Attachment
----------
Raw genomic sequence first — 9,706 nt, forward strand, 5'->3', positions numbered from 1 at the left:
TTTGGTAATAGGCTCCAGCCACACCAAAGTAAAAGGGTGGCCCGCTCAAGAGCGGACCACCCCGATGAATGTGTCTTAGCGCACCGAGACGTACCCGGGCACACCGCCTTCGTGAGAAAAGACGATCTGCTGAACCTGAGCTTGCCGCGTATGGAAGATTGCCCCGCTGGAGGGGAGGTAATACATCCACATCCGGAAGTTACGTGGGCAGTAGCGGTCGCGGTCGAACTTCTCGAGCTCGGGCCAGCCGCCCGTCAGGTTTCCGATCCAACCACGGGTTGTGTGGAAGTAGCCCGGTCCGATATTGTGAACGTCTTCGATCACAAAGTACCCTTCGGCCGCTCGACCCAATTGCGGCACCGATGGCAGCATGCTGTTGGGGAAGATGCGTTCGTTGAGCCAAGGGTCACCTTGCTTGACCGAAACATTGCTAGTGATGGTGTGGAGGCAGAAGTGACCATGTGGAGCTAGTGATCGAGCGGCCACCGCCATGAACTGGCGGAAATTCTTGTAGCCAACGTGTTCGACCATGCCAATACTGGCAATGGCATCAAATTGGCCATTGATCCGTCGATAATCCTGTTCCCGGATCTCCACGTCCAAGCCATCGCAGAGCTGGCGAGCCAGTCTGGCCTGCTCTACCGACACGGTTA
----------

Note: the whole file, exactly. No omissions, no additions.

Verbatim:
Raw genomic sequence first — 9,706 nt, forward strand, 5'->3', positions numbered from 1 at the left:
TTTGGTAATAGGCTCCAGCCACACCAAAGTAAAAGGGTGGCCCGCTCAAGAGCGGACCACCCCGATGAATGTGTCTTAGCGCACCGAGACGTACCCGGGCACACCGCCTTCGTGAGAAAAGACGATCTGCTGAACCTGAGCTTGCCGCGTATGGAAGATTGCCCCGCTGGAGGGGAGGTAATACATCCACATCCGGAAGTTACGTGGGCAGTAGCGGTCGCGGTCGAACTTCTCGAGCTCGGGCCAGCCGCCCGTCAGGTTTCCGATCCAACCACGGGTTGTGTGGAAGTAGCCCGGTCCGATATTGTGAACGTCTTCGATCACAAAGTACCCTTCGGCCGCTCGACCCAATTGCGGCACCGATGGCAGCATGCTGTTGGGGAAGATGCGTTCGTTGAGCCAAGGGTCACCTTGCTTGACCGAAACATTGCTAGTGATGGTGTGGAGGCAGAAGTGACCATGTGGAGCTAGTGATCGAGCGGCCACCGCCATGAACTGGCGGAAATTCTTGTAGCCAACGTGTTCGACCATGCCAATACTGGCAATGGCATCAAATTGGCCATTGATCCGTCGATAATCCTGTTCCCGGATCTCCACGTCCAAGCCATCGCAGAGCTGGCGAGCCAGTCTGGCCTGCTCTACCGACACGGTTA